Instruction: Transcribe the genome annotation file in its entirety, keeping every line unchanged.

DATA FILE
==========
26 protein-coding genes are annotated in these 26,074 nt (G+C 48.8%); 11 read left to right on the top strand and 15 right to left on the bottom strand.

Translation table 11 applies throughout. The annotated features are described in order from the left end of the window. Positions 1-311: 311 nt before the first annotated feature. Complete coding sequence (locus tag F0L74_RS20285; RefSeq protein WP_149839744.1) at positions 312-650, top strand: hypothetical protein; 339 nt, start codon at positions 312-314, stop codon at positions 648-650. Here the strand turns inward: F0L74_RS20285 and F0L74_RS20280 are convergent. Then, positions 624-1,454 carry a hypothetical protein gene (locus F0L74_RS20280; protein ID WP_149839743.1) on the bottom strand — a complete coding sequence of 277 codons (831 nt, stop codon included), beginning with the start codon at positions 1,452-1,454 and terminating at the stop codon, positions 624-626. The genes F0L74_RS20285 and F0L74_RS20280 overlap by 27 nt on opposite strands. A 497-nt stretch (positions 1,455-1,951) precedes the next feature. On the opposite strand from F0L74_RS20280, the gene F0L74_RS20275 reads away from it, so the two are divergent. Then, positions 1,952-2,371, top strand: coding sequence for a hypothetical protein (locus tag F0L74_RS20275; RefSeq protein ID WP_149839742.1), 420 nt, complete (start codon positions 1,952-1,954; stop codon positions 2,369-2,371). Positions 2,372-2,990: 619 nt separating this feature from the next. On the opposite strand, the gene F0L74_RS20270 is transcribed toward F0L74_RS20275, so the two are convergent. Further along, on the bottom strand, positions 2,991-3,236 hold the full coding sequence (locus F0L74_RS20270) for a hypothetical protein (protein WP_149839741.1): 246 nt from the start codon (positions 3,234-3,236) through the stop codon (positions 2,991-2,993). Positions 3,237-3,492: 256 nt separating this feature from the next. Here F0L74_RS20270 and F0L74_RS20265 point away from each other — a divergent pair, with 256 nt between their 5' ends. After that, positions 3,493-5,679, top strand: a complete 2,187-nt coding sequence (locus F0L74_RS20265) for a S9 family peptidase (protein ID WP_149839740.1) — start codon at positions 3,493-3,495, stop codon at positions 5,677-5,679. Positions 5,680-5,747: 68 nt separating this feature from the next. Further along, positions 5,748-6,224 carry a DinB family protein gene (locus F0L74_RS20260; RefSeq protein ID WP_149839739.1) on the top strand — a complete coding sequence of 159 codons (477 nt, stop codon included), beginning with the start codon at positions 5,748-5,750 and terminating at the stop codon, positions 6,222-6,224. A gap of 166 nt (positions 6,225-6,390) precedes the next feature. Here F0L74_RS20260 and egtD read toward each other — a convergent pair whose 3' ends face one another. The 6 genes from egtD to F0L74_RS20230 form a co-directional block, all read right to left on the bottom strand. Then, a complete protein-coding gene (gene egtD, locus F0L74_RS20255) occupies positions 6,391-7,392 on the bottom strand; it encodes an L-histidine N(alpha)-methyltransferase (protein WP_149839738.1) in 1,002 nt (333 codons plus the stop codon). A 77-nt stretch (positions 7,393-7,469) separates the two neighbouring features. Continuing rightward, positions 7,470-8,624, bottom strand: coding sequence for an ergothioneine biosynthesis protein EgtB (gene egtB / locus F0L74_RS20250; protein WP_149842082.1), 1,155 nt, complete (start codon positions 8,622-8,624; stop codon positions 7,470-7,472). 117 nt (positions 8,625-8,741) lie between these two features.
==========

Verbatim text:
26 protein-coding genes are annotated in these 26,074 nt (G+C 48.8%); 11 read left to right on the top strand and 15 right to left on the bottom strand.

Translation table 11 applies throughout. The annotated features are described in order from the left end of the window. Positions 1-311: 311 nt before the first annotated feature. Complete coding sequence (locus tag F0L74_RS20285; RefSeq protein WP_149839744.1) at positions 312-650, top strand: hypothetical protein; 339 nt, start codon at positions 312-314, stop codon at positions 648-650. Here the strand turns inward: F0L74_RS20285 and F0L74_RS20280 are convergent. Then, positions 624-1,454 carry a hypothetical protein gene (locus F0L74_RS20280; protein ID WP_149839743.1) on the bottom strand — a complete coding sequence of 277 codons (831 nt, stop codon included), beginning with the start codon at positions 1,452-1,454 and terminating at the stop codon, positions 624-626. The genes F0L74_RS20285 and F0L74_RS20280 overlap by 27 nt on opposite strands. A 497-nt stretch (positions 1,455-1,951) precedes the next feature. On the opposite strand from F0L74_RS20280, the gene F0L74_RS20275 reads away from it, so the two are divergent. Then, positions 1,952-2,371, top strand: coding sequence for a hypothetical protein (locus tag F0L74_RS20275; RefSeq protein ID WP_149839742.1), 420 nt, complete (start codon positions 1,952-1,954; stop codon positions 2,369-2,371). Positions 2,372-2,990: 619 nt separating this feature from the next. On the opposite strand, the gene F0L74_RS20270 is transcribed toward F0L74_RS20275, so the two are convergent. Further along, on the bottom strand, positions 2,991-3,236 hold the full coding sequence (locus F0L74_RS20270) for a hypothetical protein (protein WP_149839741.1): 246 nt from the start codon (positions 3,234-3,236) through the stop codon (positions 2,991-2,993). Positions 3,237-3,492: 256 nt separating this feature from the next. Here F0L74_RS20270 and F0L74_RS20265 point away from each other — a divergent pair, with 256 nt between their 5' ends. After that, positions 3,493-5,679, top strand: a complete 2,187-nt coding sequence (locus F0L74_RS20265) for a S9 family peptidase (protein ID WP_149839740.1) — start codon at positions 3,493-3,495, stop codon at positions 5,677-5,679. Positions 5,680-5,747: 68 nt separating this feature from the next. Further along, positions 5,748-6,224 carry a DinB family protein gene (locus F0L74_RS20260; RefSeq protein ID WP_149839739.1) on the top strand — a complete coding sequence of 159 codons (477 nt, stop codon included), beginning with the start codon at positions 5,748-5,750 and terminating at the stop codon, positions 6,222-6,224. A gap of 166 nt (positions 6,225-6,390) precedes the next feature. Here F0L74_RS20260 and egtD read toward each other — a convergent pair whose 3' ends face one another. The 6 genes from egtD to F0L74_RS20230 form a co-directional block, all read right to left on the bottom strand. Then, a complete protein-coding gene (gene egtD, locus F0L74_RS20255) occupies positions 6,391-7,392 on the bottom strand; it encodes an L-histidine N(alpha)-methyltransferase (protein WP_149839738.1) in 1,002 nt (333 codons plus the stop codon). A 77-nt stretch (positions 7,393-7,469) separates the two neighbouring features. Continuing rightward, positions 7,470-8,624, bottom strand: coding sequence for an ergothioneine biosynthesis protein EgtB (gene egtB / locus F0L74_RS20250; protein WP_149842082.1), 1,155 nt, complete (start codon positions 8,622-8,624; stop codon positions 7,470-7,472). 117 nt (positions 8,625-8,741) lie between these two features.